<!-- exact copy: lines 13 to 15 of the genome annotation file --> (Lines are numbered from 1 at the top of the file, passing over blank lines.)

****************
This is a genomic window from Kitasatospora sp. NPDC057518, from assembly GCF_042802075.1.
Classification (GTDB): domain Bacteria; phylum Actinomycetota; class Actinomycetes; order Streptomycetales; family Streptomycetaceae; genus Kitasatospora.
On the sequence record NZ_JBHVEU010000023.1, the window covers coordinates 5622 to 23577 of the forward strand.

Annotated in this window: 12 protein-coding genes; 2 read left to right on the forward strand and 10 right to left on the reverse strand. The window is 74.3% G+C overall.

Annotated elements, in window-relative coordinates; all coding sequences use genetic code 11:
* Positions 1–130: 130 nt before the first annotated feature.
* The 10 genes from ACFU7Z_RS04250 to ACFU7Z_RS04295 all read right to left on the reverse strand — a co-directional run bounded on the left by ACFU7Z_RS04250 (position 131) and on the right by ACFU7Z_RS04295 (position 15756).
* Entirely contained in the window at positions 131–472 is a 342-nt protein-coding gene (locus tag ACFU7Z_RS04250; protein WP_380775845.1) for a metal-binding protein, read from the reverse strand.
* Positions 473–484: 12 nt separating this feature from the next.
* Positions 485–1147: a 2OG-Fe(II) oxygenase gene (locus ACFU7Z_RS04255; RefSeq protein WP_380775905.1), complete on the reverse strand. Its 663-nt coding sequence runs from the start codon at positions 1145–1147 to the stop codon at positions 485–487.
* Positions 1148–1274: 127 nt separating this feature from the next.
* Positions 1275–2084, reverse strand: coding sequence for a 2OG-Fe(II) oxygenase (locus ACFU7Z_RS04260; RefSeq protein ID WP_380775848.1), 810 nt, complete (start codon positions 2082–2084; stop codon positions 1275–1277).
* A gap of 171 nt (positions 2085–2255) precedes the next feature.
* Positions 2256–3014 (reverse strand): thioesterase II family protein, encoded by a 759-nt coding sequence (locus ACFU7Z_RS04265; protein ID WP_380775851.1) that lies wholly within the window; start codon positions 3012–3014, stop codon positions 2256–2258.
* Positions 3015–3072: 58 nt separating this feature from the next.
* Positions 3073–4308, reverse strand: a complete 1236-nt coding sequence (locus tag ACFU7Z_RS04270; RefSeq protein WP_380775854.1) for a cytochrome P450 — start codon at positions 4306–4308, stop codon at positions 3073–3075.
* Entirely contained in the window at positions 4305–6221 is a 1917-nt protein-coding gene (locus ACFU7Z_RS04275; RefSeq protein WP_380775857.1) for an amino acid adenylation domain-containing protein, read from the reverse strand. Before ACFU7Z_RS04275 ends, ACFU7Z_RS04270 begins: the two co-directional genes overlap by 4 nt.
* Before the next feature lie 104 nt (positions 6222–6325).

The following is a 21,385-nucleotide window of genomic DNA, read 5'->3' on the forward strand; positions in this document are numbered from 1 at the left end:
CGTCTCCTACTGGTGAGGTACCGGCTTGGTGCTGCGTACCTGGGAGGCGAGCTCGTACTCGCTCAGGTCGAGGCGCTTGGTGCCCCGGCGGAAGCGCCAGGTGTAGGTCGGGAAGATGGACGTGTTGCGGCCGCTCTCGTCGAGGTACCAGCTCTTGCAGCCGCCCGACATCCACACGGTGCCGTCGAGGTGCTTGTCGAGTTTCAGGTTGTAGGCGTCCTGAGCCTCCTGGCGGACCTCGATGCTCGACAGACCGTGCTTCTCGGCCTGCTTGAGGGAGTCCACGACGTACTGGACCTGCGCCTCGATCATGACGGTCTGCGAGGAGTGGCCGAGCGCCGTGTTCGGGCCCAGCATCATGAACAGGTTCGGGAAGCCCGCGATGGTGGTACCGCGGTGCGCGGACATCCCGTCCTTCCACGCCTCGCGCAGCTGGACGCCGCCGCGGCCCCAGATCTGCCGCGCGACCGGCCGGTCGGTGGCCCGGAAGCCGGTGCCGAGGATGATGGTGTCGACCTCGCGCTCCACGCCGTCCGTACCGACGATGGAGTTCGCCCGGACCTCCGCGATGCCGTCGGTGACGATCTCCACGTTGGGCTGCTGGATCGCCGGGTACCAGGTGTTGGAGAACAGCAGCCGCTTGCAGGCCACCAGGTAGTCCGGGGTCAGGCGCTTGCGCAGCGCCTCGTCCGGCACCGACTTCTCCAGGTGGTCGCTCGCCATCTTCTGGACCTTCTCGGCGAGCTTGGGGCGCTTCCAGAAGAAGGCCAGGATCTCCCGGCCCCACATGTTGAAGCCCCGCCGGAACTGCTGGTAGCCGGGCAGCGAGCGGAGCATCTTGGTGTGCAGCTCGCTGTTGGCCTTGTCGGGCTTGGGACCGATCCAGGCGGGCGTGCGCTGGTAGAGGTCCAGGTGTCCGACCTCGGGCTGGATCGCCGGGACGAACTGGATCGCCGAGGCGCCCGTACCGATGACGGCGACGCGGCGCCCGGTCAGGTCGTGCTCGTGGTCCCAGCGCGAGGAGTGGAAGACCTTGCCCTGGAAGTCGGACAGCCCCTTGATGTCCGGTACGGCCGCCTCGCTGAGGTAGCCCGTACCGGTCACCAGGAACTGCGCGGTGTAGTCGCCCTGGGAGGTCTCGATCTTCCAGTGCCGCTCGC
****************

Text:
* A gap of 171 nt (positions 2085–2255) precedes the next feature.
* Positions 2256–3014 (reverse strand): thioesterase II family protein, encoded by a 759-nt coding sequence (locus ACFU7Z_RS04265; protein ID WP_380775851.1) that lies wholly within the window; start codon positions 3012–3014, stop codon positions 2256–2258.
* Positions 3015–3072: 58 nt separating this feature from the next.